Adjectives are words that describe nouns and pronouns by providing more information about the nouns they describe. Adjectives also modify or limit nouns by making it clearer which one or how many are being talked about.

Adjectives are usually placed before (but can be placed after) the nouns they modify. They can also be placed after the verb.

Elliot’s new computer was very expensive.

Comparative and Superlative

Adjectives have different forms, called comparatives and superlatives. The comparative is used to indicate relative degrees or differences of quality between two objects. The superlative is used to indicate the highest or lowest degree of quality between objects.

Adjective          Comparative       Superlative

old                      older                            the oldest
wise                   wiser                             the wisest
early                   earlier                           the earliest
thin                     thinner                          the thinest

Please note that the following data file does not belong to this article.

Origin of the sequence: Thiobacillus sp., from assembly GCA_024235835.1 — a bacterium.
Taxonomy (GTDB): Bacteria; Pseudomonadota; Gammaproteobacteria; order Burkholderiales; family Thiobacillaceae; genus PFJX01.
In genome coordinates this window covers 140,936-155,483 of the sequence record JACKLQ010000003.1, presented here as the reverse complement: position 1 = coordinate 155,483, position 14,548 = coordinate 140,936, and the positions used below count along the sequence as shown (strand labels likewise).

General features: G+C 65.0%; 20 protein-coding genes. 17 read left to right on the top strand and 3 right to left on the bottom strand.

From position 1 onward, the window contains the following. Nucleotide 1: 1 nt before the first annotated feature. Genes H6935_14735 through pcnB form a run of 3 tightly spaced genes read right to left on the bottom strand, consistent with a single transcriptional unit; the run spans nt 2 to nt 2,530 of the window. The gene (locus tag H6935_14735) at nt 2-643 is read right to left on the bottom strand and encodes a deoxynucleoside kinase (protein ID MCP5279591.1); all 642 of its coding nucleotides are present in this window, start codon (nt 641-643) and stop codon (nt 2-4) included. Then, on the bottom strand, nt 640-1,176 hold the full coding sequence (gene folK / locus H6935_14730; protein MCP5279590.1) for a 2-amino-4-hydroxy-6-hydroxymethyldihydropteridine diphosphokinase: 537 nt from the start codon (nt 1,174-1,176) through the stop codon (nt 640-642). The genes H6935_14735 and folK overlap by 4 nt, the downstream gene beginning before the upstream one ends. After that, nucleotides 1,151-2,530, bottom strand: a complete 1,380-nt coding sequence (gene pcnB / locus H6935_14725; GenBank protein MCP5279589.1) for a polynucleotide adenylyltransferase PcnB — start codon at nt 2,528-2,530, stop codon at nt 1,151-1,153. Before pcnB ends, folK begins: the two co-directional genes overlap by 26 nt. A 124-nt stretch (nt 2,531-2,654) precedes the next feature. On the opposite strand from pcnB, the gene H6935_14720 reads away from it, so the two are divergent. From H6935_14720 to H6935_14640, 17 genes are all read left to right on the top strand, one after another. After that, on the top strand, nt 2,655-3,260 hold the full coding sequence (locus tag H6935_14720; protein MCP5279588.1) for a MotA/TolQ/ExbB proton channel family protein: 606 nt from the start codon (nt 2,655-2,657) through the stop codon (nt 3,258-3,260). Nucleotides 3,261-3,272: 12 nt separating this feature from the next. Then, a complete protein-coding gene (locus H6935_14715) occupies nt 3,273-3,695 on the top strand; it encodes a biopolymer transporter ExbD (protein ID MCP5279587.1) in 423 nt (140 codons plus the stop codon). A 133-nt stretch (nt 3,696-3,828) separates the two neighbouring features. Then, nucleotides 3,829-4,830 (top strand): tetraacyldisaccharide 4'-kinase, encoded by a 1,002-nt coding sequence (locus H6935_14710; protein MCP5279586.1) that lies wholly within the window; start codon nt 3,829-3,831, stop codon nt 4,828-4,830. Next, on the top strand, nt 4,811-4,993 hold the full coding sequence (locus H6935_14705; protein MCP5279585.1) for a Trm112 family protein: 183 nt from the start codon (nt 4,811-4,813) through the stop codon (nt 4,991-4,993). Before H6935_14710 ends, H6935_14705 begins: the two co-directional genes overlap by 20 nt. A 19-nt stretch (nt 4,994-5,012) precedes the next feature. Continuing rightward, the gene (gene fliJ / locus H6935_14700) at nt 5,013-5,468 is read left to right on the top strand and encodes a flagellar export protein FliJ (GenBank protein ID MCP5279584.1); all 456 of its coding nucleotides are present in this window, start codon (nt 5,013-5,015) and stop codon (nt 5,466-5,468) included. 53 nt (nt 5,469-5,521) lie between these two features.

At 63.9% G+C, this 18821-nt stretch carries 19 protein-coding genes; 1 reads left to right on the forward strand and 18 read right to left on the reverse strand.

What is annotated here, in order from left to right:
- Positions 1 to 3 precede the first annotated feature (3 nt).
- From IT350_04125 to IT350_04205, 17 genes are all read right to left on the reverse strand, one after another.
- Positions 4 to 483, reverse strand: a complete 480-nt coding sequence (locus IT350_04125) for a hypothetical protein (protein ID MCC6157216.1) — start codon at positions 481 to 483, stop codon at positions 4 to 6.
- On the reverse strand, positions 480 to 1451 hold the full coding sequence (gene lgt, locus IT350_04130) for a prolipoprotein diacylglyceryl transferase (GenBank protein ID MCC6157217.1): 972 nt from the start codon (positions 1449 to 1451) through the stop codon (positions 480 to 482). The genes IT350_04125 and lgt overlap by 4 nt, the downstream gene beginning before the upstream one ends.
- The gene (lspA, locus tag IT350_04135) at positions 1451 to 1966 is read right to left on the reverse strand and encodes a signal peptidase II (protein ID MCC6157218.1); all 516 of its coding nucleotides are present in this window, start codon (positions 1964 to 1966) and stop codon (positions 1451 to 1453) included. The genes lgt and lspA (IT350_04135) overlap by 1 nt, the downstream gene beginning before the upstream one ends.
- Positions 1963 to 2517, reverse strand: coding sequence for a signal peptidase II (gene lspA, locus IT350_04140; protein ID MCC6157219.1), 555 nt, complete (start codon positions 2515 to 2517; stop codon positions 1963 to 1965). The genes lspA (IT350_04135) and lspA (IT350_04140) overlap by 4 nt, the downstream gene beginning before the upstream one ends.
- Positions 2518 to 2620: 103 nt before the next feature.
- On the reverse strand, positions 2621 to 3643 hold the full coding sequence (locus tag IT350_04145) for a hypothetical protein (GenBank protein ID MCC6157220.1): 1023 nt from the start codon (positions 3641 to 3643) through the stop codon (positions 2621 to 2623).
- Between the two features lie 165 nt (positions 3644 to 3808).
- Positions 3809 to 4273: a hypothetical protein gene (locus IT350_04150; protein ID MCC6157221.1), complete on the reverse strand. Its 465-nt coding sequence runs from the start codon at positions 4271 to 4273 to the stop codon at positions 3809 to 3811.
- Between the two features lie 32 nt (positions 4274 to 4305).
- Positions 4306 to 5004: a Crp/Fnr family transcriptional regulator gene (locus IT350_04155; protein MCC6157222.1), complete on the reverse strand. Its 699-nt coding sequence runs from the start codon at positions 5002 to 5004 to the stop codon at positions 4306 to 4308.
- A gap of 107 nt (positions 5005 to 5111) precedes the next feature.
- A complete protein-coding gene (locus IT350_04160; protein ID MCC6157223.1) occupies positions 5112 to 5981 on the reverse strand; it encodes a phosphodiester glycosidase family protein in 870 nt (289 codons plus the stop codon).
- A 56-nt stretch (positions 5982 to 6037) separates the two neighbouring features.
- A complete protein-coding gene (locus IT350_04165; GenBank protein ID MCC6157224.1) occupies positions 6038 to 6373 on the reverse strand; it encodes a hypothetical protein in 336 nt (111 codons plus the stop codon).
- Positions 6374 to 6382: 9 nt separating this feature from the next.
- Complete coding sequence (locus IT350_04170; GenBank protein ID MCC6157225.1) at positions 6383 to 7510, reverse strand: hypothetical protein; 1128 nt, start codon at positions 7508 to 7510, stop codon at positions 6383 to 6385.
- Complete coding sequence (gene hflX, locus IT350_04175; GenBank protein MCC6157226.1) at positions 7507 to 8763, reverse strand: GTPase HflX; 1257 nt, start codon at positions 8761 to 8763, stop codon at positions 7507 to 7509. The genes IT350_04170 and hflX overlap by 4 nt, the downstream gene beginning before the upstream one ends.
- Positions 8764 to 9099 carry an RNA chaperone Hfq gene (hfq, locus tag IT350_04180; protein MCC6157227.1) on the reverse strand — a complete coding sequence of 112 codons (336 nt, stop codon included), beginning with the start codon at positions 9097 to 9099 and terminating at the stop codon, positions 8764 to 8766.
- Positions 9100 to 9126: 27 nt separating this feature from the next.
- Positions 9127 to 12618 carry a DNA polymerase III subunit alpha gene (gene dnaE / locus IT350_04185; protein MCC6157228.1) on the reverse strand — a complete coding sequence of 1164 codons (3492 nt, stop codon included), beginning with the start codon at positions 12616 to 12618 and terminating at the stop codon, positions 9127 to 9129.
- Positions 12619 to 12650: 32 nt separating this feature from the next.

good                  better                            the best
beautiful           more beautiful               most beautiful

Possessive Adjectives

A possessive adjective describes nouns by telling us who the noun belongs to. A possessive adjective always precedes the noun.

That is his motorcycle.

Demonstrative Adjectives

The demonstrative adjectives are: this, that, these, those. Demonstrative adjectives always precede the noun they modify.

Mary needs these documents.

Nouns as Adjectives

Sometimes nouns can act as adjectives. Here are some examples.

Mr. Smith recieved a box of golf balls for his birthday.


For more information about adjectives and their used take a look at

The Basics of English Grammar

Other links for Adjectives
Definition of Adjective
List of Adjectives

An explanation of adjectives, including the kinds of adjectives and the comparative and superlative–